Pedro Carolino: English As She Is Spoke

“…This whole book is of course, a “mistake”, and a very extreme one too. But every progression of language develops from mishearing, from distortion. While undoubtedly funny, the undulating incongruity of the language is enough to stimulate realms of the mind previously unexplored…” Ben Granger English As She Is Spoke – Pedro Carolino See all […]

Elementarteilchen – the film of Michel Houellebecq’s Atomised :

James McConalogue Atomised – Michel Houellebecq See all books by Michel Houellebecq at | Elementarteilchen DVD This film is terrifyingly humbling, sexually polite and bravely mundane in its philosophical exploration of the fragility pervading human love. It is packed with the warmth of the everyday trials of love and passion. This film, directed […]

Michel Houellebecq: The Possibility Of An Island

James McConalogue The Possibility Of An Island – Michel Houellebecq See all books by Michel Houellebecq at | “The universe is nothing but a furtive arrangement of elementary particles. A figure in transition toward chaos. That is what will finally prevail. The human race will disappear.” – M. Houellebecq, The Guardian, 2005. As […]

Michel Houellebecq: Lanzarote

Pedro Blas Gonzalez Lanzarote – Michel Houellebecq See all books by Michel Houellebecq at | Lanzarote is a colorful vignette that describes the scope of meaninglessness in an apocalyptic age. Even the landscape – the lunar aridity of this Spanish island where the action takes place – is scarred by volcanic activity. Whether […]

Ralph Steadman: Gonzo: The Art

“Bloodsucking business men, venal politicians, dollar drugged gamblers, archetypal beholders of negation and power transmogrified into grinning reptilia… In the ferocious stroke of a few simple lines Steadman trans-atlantically expresses all the negative facets of the human condition to a terrifyingly hilarious degree.”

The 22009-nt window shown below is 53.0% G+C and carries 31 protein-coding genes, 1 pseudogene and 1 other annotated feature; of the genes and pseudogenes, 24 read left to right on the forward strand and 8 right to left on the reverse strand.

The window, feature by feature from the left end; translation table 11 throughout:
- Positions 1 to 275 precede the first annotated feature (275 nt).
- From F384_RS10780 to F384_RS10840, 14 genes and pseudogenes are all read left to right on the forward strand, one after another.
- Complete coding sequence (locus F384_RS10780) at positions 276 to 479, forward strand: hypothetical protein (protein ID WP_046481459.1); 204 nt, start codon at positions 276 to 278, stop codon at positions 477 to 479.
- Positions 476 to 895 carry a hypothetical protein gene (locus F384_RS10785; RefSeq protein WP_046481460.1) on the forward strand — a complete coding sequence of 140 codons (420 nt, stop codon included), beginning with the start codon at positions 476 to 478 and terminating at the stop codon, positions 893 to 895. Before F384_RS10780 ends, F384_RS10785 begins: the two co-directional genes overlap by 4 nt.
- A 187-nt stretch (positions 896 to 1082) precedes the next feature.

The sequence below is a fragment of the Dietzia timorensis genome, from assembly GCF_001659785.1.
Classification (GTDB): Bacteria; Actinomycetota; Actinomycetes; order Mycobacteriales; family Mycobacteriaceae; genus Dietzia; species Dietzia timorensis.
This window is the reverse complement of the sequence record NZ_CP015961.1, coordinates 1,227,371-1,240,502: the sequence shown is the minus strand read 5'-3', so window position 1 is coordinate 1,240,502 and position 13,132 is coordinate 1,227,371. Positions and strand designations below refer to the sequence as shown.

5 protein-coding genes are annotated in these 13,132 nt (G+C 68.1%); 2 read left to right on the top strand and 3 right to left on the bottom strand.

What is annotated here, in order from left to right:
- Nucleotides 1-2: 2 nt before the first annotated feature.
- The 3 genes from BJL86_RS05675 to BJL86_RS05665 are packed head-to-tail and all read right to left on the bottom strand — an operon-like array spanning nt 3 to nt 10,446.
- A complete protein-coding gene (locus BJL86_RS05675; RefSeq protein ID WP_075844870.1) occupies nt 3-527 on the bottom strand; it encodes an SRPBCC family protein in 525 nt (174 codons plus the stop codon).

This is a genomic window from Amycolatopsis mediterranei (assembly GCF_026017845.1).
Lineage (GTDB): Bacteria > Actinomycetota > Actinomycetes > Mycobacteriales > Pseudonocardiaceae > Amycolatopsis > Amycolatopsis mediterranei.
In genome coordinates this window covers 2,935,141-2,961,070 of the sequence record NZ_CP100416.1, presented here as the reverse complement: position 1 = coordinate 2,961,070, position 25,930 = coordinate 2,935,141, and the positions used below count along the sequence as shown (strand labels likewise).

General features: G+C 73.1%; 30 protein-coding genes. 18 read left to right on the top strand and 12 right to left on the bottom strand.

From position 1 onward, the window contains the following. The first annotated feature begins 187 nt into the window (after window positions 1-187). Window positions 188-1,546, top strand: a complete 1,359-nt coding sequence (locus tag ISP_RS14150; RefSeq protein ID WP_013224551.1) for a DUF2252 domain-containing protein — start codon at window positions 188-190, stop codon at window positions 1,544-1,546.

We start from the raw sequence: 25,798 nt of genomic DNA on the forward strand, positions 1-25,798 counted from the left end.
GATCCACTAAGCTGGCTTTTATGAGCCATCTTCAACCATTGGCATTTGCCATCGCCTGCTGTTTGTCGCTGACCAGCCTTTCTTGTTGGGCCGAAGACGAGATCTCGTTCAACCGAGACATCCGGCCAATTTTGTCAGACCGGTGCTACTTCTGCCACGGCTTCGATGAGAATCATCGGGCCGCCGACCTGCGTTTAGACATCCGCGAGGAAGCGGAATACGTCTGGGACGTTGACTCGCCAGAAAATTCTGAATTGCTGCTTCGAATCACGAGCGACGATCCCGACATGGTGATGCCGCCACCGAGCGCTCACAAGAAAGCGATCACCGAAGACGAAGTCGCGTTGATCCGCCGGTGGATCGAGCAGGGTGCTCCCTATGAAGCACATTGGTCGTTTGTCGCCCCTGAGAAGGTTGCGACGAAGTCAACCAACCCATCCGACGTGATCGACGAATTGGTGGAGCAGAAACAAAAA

Julie Burchill: Sugar Rush: Hurricane Julie

Ben Granger collides with Julie Burchill over several bottles of wine to seek out the dreadful truth on chavs, Stalin, Ariel Sharon and Morrissey   “Never meet your heroes; they always disappoint” runs the old saying. Invited from my humble Lancastrian abode down to the Brighton realm of the greatest shit-stirring iconic hack of our […]

Hunter S. Thompson : An Appreciation : A Real American Patriot

Chris Mitchell on why Hunter S. Thompson was one of the most important figures in American letters I love my friends. Away from email for a few days, log in this morning to 5 different people telling me Hunter S. Thompson is dead. Distraught isn’t the word. Thompson was forever sidelined as a caricature in […]

Paul Auster: Oracle Night

Stephen Mitchelmore Oracle Night – Paul Auster See all books by Paul Auster at | Oracle Night is the first Paul Auster novel I’ve read since Leviathan in 1992. Until then, I had read every book. This was not a difficult feat. Auster is supremely readable. In fact, I am afflicted by an […]

Julie Burchill – Sugar Rush

Ben Granger Julie Burchill: donchajusluver??!! Well, yes, actually. There once was a time when I agreed with all my Graun reading friends “that bigoted bitch” should be humanely shot, but it seems a very long while ago now. My obsession with her venomous vitriol went from fascinated horror to perverse admiration in the time it […]

W.G. Sebald: Looking And Looking Away

Stephen Mitchelmore on the novels of W.G. Sebald Why are W.G. Sebald’s novels so flat? Why – when the books refer to events of utmost horror and disaster, sometimes dwelling on pain and death with a fascination and regularity verging on schadenfreude – are the events themselves always placed at a distance, always prior to […]

Ben Myers – The Book Of Fuck

Chris Mitchell The Book Of Fuck – Ben Myers See all books by Ben Myers at | With a title like that, you’ve got to write a good book or have the word “wanker” silently appended to your name forever after. Just to make things more difficult, the press release trumpets the fact […]

Poppy Z. Brite : Will Self : Exquisite Corpse : Dorian : Bloodsuckers

Mark Richardson on the gender wars in modern Gothic fiction In recent times it has become commonplace for writers and critics alike to link contemporary gothic narratives with modern day anxieties. Two recent Gothic novels have successfully exposed our cynical attitude towards love relations and our fear of getting too close to the Other: Dorian […]